Electoral Watchdog Calls for Volunteers Ahead of June Vote

The Committee for Free and Fair Elections in Cambodia (Comfrel) has put out a call for 5,000 volunteers to sign up as observers for the June 3 commune elections.

A statement issued by Comfrel Executive Director Koul Panha called for “participations from di­­verse non-government organizations/associations/unions and university students to take part in the elec­tion processes, especially during the election and counting days.”

Kim Chhorn, senior program co­ordinator for Comfrel, said the organization was splitting ob­servers into two groups: volunteers from Com­frel’s own network, which he said would hopefully reach 2,000, and the NGO Short-Term Observers (NTSO) that were called for in yesterday’s state­ment. He said the group is aiming for 5,000 NTSO participants.

Election monitoring groups have a monumental task ahead of them with just three months to go until sev­eral million people flock to 18,107 polling stations across the country to cast their votes.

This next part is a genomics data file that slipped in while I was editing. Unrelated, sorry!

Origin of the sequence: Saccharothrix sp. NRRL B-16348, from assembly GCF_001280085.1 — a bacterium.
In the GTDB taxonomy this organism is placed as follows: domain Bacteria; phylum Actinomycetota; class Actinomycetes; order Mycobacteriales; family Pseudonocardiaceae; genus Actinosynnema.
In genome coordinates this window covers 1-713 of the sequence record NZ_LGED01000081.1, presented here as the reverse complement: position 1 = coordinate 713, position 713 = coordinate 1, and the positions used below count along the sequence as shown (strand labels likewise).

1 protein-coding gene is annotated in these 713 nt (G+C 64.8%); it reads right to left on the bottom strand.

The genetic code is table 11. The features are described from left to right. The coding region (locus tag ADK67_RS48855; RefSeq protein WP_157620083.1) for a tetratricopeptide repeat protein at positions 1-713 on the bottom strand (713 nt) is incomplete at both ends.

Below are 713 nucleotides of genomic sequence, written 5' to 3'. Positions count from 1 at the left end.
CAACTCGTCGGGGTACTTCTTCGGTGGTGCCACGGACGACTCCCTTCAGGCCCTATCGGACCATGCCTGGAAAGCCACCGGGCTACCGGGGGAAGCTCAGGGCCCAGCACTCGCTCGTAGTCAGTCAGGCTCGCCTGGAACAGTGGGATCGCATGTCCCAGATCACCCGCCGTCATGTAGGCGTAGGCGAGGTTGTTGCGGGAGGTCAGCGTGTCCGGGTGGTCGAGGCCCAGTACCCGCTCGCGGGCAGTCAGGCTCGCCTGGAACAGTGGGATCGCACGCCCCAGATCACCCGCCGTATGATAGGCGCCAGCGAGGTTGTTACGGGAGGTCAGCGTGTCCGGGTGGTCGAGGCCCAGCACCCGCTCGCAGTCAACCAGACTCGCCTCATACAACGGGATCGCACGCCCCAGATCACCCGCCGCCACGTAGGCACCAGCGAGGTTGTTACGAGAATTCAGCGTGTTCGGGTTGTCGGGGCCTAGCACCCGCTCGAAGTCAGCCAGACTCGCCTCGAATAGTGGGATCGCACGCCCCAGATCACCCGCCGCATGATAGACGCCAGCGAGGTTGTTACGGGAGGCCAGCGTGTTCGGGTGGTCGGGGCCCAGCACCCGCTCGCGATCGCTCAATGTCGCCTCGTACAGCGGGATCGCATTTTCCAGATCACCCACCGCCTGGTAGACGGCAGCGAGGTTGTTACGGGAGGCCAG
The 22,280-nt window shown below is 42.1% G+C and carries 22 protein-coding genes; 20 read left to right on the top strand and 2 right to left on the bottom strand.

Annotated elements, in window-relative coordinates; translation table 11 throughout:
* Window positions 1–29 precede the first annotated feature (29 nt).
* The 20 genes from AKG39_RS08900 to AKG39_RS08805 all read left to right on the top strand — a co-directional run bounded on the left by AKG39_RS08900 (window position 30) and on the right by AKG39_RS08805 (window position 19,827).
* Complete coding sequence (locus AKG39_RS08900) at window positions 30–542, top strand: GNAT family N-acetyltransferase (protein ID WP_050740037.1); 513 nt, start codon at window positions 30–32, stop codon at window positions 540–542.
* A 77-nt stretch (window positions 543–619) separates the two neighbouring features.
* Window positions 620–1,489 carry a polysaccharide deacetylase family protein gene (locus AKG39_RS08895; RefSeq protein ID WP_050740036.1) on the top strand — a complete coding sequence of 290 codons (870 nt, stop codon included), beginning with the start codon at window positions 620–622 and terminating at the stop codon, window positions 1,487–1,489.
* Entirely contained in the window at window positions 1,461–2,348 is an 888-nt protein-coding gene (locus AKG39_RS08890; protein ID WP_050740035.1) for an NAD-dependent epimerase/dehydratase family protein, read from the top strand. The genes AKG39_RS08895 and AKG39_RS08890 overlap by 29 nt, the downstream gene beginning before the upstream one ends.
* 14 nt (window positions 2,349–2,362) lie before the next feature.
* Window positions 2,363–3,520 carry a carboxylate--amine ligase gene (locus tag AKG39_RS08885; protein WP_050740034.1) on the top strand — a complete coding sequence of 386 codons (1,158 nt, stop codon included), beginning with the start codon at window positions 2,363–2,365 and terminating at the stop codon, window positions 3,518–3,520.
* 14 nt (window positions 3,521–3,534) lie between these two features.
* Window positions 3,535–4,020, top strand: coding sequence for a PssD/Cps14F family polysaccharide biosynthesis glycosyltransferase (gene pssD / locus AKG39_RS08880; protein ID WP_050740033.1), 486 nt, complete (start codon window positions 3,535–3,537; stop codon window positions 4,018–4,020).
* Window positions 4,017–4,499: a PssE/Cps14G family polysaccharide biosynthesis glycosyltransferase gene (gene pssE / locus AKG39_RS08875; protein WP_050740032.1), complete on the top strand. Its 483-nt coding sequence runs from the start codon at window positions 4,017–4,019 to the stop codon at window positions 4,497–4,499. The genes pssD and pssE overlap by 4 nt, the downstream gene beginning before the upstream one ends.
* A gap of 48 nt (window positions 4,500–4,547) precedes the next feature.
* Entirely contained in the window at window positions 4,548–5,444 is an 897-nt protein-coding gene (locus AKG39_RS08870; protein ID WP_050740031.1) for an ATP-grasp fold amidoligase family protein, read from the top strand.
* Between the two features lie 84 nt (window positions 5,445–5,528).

Comfrel is to oversee the training of the NTSOs, who have until May 14 to sign up.

“We have many ways of training these observers,” Mr. Chhorn said. “We have e-planning, which is training using YouTube videos and CDs, and we will organize special classes for the training of trainers,” he said.

Hang Puthea, director of the Neu­t­ral and Impartial Committee for Free Elections in Cambodia, said budget constraints meant his organization would not be dis­patching as many observers as hoped.

“We planned to have 7,000 ob­ser­­vers, but we have the budget for on­ly 3,000,” he said.

The National Election Committee (NEC) on Monday announced that it has spent $20,000 printing leaflets to be distributed among the 9.2 million registered voters.

NEC Secretary-General Tep Ny­tha said the leaflets would explain how voters can find their names on the voter lists, along with other election-related information.

“Commune Election Commit­tee officers will hand out this in­for­mation to village chiefs, who will distribute them directly to voters at meetings,” Mr. Nytha said.




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